Increasingly the U.S. banking story is a tale of two sectors.
For big banks, it’s the best of times. Well, at least, a very tasty recovery.
For small banks, it’s, if not the worst of times, still pretty grim.
And the discrepancy is still growing.
The 7,000 banks supervised by the Federal Deposit Insurance Corp. (FDIC) showed total profits of $21.6 billion in the second quarter. That’s a big improvement from the $4.4 billion loss in the second quarter of 2009.
Most of that swing came from the country’s big banks as they saw lower rates of bad loans reduce the money that they needed to put aside against loan defaults. In many cases, they didn’t just lower the rate at which they were putting aside those reserves against bad loans but actually reduced those set-asides. Reserves against bad loans fell by $11.8 billion in the quarter. That money got added back into profits for the quarter.
In contrast the number of banks on the FDIC’s list for institutions at risk of default climbed to 829 from 775. That’s the highest number of banks on the FDIC’s list since March 1993. And it looks like the new banks joining the list are relatively small. Total assets of the lenders on the list fell even while the number of banks on the list rose.
I think the percentage of profits going to the big banks is even likely to increase over the next few quarters.
According to an August 25 study by Moody’s (MCO) credit card losses are falling faster than expected. And with the credit card business dominated by a few large banks that means a big increase in profits at those banks as they reduce provisions for bad credit card loans. Moody’s figures that the six largest U.S. credit card issuers could earn $10 billion more in the 12 months beginning in July 2010 than it forecast back in March.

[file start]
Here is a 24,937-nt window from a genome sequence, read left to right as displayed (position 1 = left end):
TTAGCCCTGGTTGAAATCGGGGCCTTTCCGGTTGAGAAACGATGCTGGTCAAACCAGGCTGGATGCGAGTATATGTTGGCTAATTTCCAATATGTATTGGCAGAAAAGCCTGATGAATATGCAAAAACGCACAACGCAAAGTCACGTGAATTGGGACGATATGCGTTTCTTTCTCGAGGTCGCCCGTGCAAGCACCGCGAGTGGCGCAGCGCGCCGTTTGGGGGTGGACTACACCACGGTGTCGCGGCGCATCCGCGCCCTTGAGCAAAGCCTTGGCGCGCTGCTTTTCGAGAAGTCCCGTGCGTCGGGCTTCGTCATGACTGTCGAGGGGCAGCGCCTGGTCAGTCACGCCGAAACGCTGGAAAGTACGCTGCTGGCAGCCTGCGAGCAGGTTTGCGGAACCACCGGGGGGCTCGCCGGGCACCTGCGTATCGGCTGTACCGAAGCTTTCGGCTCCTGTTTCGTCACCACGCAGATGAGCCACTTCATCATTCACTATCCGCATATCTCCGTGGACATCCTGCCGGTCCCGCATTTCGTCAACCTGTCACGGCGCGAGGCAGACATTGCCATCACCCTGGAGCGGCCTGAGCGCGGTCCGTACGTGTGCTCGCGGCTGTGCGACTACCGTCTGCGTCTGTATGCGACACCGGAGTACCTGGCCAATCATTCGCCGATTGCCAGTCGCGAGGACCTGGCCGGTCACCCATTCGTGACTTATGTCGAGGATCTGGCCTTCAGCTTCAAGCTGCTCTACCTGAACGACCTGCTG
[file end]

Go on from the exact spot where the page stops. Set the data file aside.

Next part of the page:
Historically U.S. credit card losses have tracked the unemployment rate. But not this time. Maybe because lending standards got so loose at banks during the credit boom that it’s been relatively easy for banks to improve their credit card portfolios. In any case, credit cards loans that were classified as bad debt are falling faster than the unemployment rate.
Here’s how Moody’s divides up that windfall: $2.7 billion for Citigroup (C), $2.6 billion for JPMorgan Chase (JPM), $2.5 billion for Bank of America (BAC), $931 million for Capital One (COF), $552 for American Express (AXP), and $658 million for Discover Financial Services (DFS).
However, there is one thing that unites big and small banks: They’re both cutting back on credit. And that’s not good for the economy as a whole no matter what wonderful things it may be doing for big bank bottom lines. Loans and leases from banks of all sizes fell by $96 billion, or 1%, in the second quarter, according to the FDIC.